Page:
Make us your home page

Today’s top headlines delivered to you daily.

(View our Privacy Policy)

Proposed change to class rank GPA stirs debate

LAND O'LAKES — A proposal to change the way Pasco County high schools calculate class rank grade-point averages ran afoul of School Board members, who on Tuesday called for a deeper discussion before offering their final approval.

Board vice chairwoman Alison Crumbley led the charge opposing the recommended rule change, which would count all high school credit-bearing courses toward class rank, starting with freshmen entering in 2014. Currently, rank is based only on the grades received during the six-period school day. The change would include courses such as algebra taken in middle school, and online classes taken outside the school day.

"I'm not exactly comfortable with the direction we are going," Crumbley said, noting she had received several calls from parents who oppose the pending policy revision. "I think the val-sal should be a reflection of the activity going on on campus."

Her questions generated some debate about the importance of participating in school activities vs. the need to give full credit for all courses when determining who's the class valedictorian and who will represent the graduating class at commencement.

Chairwoman Cynthia Armstrong observed that students already have their dual enrollment courses count toward class rank, and some often spend more time at Pasco-Hernando Community College than at high school. Land O'Lakes High School teacher Pat Connolly suggested a middle ground of choosing graduation speakers from a select group of top performers and not just guaranteeing the person with the highest GPA gets to speak.

Superintendent Kurt Browning asked the board members if they wanted his staff to rewrite its proposal. With two members absent, however, the board chose instead to continue its conversation at a July 2 workshop.

Proposed change to class rank GPA stirs debate 06/20/13 [Last modified: Thursday, June 20, 2013 4:17pm]
Photo reprints | Article reprints

© 2017 Tampa Bay Times


Join the discussion: Click to view comments, add yours

  1. Half of Florida lawmakers fail or nearly fail review of support for public records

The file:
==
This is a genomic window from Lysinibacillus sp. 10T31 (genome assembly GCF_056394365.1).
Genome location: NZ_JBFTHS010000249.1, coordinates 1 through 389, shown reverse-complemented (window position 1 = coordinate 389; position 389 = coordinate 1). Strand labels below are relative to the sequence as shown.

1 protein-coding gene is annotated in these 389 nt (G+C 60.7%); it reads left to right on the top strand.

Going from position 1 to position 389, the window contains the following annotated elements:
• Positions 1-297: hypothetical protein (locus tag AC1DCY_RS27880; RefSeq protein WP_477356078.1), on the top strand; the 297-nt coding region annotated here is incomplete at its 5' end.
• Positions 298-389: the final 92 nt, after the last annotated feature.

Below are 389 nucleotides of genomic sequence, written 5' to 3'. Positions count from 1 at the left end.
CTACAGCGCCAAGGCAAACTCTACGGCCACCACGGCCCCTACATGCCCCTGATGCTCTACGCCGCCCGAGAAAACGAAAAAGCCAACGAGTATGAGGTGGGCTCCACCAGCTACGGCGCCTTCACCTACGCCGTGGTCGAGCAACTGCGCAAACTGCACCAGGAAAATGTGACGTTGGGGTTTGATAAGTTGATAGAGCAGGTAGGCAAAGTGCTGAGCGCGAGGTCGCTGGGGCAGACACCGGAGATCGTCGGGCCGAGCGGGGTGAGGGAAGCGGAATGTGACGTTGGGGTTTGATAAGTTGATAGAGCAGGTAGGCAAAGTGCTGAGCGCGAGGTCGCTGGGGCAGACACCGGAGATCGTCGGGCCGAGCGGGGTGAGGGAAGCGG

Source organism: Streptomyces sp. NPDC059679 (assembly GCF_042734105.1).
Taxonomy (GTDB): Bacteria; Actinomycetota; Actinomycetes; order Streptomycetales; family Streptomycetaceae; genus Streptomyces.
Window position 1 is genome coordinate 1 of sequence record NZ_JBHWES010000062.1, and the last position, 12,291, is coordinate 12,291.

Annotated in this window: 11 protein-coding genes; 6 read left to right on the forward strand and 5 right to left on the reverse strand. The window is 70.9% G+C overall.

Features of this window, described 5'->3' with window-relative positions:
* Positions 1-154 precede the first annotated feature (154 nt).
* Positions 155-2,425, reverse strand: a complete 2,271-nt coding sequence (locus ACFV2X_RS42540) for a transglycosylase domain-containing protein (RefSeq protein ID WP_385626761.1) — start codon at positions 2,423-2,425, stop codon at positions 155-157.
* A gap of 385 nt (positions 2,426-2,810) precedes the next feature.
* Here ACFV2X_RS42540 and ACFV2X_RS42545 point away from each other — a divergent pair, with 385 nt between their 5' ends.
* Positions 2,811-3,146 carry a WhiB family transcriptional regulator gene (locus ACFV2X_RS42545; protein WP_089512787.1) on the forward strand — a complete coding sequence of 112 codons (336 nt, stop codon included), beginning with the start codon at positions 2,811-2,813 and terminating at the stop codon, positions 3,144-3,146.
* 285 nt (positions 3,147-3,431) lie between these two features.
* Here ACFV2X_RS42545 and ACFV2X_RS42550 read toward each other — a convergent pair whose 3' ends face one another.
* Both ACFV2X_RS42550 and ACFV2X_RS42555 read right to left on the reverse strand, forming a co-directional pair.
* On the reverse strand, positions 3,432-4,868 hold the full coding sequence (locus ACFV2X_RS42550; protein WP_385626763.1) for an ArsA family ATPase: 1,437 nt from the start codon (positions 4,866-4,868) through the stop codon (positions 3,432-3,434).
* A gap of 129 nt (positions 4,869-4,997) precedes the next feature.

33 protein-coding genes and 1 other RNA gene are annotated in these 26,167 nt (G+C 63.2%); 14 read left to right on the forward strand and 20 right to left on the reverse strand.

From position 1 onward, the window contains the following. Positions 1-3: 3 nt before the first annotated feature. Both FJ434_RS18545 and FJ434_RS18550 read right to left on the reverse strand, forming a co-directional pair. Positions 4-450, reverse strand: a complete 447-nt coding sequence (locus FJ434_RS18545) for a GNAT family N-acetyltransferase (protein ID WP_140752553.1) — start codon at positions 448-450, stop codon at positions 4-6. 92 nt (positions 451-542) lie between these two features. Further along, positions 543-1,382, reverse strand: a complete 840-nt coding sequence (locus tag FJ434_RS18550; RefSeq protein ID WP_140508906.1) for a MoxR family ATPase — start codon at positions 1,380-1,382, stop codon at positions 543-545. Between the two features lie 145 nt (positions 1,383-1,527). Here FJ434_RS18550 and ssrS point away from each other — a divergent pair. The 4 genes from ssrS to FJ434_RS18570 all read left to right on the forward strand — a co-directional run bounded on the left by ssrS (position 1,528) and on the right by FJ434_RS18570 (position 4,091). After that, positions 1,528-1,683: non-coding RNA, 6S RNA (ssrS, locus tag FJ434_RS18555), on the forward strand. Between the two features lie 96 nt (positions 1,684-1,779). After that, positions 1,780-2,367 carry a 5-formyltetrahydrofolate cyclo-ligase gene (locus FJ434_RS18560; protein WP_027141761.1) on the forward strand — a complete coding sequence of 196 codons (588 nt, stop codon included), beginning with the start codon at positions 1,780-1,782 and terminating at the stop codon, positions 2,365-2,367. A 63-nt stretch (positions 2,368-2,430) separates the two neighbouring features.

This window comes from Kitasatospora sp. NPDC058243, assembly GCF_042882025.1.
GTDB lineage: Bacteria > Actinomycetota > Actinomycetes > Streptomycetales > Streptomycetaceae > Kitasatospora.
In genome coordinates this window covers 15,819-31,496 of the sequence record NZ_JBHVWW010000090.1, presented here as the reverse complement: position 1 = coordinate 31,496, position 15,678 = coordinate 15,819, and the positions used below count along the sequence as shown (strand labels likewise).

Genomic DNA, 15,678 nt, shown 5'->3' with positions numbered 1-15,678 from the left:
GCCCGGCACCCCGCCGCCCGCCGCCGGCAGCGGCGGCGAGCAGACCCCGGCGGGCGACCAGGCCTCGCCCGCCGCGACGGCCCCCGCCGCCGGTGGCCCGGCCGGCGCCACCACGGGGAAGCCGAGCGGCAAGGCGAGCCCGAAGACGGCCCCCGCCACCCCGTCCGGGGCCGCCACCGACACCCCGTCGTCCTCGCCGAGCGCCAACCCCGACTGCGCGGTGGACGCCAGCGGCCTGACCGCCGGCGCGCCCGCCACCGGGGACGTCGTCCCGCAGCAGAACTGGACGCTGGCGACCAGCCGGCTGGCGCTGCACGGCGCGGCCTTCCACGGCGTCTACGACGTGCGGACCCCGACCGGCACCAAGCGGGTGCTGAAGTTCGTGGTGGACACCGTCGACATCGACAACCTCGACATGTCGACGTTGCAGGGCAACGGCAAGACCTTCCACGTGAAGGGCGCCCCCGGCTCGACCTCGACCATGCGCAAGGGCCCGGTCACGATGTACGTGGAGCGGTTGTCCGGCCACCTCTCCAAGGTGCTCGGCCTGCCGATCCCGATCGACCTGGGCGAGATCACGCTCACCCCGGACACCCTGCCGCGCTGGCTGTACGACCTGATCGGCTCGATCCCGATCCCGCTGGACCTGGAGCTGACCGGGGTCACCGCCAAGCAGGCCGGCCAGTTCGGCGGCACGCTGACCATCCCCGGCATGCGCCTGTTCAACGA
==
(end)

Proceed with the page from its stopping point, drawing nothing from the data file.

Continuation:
State Roundup

    WEST PALM BEACH — Half of Florida's legislators failed or nearly failed in a review of their support for public records and meetings given by Florida newspapers and an open-government group after this year's legislative sessions.

    State Senator Bill Galvano, R- Bradenton (left) and Florida House Speaker Richard Corcoran ranked on opposited sides of the spectrum in an analysis of support for open records. Galvano scored a B-minus and Corcoran scored a D-plus.
[Times file photo]
  2. Yale dean on leave over offensive Yelp reviews leaves post

    Bizarre News

    NEW HAVEN, Conn. — A Yale University dean who was placed on leave over offensive reviews she posted on Yelp has left her position at the Ivy League institution, school officials said Tuesday.

  3. Federal agencies demand records from SeaWorld theme park


    ORLANDO — Two federal agencies are reportedly demanding financial records from SeaWorld.

    Killer whales Ikaika and Corky participate in behaviors commonly done in the wild during SeaWorld's Killer Whale educational presentation in this photo from Jan. 9. SeaWorld has been subpoenaed by two federal agencies for comments that executives and the company made in August 2014 about the impact from the "Blackfish" documentary. 
[Nelvin C. Cepeda/San Diego Union-Tribune/TNS]
  4. The people you meet along O.J. Howard Lane


    OJ Howard (far right) is seen in a photo from his adolescent years at Bethesda Missionary Baptist Church in Prattville, Ala., on Wednesday, May 3, 2017. Howard served as an usher in addition to attending regular services at this church.